Helping students learn can be frustrating. They sometimes seem to lack direction and fail to take ownership for their own learning. A wealth of research suggests that students can use self-directed processes to facilitate their own learning. The research includes studies of self-regulated learning, metacognition, reflective practice, self-efficacy, and more.
Metacognition means ‘thinking about thinking’, or in the case of college teaching, ‘learning about learning’. This means being more aware of your own thinking and evaluating the learning strategies you are employing.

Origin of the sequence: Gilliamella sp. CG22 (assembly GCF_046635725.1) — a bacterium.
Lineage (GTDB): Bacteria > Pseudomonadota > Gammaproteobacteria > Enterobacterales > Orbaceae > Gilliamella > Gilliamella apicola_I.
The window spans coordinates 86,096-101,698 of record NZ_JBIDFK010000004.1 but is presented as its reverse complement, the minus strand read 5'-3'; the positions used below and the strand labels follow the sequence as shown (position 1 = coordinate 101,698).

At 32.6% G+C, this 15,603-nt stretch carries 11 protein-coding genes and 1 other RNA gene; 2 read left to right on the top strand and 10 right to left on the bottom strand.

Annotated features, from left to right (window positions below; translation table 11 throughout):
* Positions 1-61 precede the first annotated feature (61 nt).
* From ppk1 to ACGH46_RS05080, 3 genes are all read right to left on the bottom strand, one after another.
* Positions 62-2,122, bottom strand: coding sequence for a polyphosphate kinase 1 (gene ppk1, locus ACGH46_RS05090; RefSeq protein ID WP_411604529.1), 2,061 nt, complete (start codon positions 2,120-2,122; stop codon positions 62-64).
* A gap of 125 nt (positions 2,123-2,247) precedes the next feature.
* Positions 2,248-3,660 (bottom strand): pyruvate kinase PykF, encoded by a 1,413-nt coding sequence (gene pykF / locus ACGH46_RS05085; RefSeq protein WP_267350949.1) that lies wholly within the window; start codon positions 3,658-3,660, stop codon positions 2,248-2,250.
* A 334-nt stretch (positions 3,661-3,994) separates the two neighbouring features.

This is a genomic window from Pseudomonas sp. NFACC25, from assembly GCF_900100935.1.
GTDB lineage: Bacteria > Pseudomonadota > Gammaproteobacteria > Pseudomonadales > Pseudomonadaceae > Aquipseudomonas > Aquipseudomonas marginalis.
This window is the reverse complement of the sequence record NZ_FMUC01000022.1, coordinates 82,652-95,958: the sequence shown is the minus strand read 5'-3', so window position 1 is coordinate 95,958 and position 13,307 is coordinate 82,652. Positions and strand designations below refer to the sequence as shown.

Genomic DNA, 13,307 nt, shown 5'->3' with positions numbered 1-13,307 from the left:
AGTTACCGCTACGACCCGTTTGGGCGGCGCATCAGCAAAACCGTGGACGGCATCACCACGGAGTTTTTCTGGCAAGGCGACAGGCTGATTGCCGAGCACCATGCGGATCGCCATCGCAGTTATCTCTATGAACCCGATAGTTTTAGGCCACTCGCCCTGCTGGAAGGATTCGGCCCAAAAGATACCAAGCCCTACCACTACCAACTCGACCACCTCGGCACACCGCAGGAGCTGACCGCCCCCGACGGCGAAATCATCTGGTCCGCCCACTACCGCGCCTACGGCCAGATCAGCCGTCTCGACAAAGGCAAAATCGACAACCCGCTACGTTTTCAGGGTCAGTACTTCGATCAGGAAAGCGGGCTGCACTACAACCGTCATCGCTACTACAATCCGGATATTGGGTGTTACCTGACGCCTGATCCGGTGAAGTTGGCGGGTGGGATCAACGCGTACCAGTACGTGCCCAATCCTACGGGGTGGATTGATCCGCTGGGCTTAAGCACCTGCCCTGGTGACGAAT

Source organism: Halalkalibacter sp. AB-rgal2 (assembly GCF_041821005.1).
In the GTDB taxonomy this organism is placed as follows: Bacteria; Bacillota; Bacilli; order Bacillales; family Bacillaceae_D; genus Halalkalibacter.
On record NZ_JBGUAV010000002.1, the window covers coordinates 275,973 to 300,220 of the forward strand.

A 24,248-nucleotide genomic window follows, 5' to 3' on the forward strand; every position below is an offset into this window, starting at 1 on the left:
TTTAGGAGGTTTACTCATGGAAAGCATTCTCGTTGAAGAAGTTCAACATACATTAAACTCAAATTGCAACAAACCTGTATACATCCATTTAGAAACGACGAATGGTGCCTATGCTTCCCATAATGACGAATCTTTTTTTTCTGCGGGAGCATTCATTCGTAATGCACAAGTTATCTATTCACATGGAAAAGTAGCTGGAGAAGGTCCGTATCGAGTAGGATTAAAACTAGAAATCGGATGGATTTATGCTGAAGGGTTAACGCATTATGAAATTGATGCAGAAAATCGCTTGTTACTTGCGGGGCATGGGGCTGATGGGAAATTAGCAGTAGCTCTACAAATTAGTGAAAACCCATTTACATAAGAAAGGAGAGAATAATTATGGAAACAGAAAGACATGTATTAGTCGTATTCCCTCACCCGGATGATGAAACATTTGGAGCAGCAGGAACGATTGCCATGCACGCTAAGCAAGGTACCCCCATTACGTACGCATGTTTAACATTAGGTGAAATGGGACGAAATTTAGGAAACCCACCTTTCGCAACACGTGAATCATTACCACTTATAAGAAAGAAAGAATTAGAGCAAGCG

- Creating Self-Regulated Learners: Strategies to Strengthen Students’ Self-Awareness and Learning Skills – book by Linda Nilson
- Teaching Metacognition to Improve Student Learning
- Fact Sheet: Metacognitive Processes
- The Role of Metacognition in Learning
- Metacognitive strategies
- Cognitive Wrappers: Using Metacognition and Reflection to Improve Learning
- Promoting Student Metacognition (in a biology education journal)
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